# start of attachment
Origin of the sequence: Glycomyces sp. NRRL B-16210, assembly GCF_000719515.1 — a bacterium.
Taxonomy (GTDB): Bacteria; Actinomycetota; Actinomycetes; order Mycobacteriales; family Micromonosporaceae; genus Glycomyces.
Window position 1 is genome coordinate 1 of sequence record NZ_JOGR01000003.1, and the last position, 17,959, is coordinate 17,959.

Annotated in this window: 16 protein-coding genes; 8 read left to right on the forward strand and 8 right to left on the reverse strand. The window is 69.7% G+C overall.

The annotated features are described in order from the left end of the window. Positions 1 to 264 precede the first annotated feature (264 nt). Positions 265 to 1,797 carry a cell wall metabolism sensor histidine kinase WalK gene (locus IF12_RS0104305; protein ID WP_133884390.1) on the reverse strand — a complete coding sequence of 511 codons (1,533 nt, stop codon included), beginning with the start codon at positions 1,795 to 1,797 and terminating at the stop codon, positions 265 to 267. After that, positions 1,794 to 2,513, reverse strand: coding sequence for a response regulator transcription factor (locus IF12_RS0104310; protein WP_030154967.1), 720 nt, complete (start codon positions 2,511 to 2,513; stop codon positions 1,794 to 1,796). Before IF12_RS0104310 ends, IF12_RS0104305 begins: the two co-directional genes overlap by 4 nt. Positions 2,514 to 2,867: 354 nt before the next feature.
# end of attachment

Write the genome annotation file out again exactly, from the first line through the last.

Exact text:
Origin of the sequence: Glycomyces sp. NRRL B-16210, assembly GCF_000719515.1 — a bacterium.
Taxonomy (GTDB): Bacteria; Actinomycetota; Actinomycetes; order Mycobacteriales; family Micromonosporaceae; genus Glycomyces.
Window position 1 is genome coordinate 1 of sequence record NZ_JOGR01000003.1, and the last position, 17,959, is coordinate 17,959.

Annotated in this window: 16 protein-coding genes; 8 read left to right on the forward strand and 8 right to left on the reverse strand. The window is 69.7% G+C overall.

The annotated features are described in order from the left end of the window. Positions 1 to 264 precede the first annotated feature (264 nt). Positions 265 to 1,797 carry a cell wall metabolism sensor histidine kinase WalK gene (locus IF12_RS0104305; protein ID WP_133884390.1) on the reverse strand — a complete coding sequence of 511 codons (1,533 nt, stop codon included), beginning with the start codon at positions 1,795 to 1,797 and terminating at the stop codon, positions 265 to 267. After that, positions 1,794 to 2,513, reverse strand: coding sequence for a response regulator transcription factor (locus IF12_RS0104310; protein WP_030154967.1), 720 nt, complete (start codon positions 2,511 to 2,513; stop codon positions 1,794 to 1,796). Before IF12_RS0104310 ends, IF12_RS0104305 begins: the two co-directional genes overlap by 4 nt. Positions 2,514 to 2,867: 354 nt before the next feature.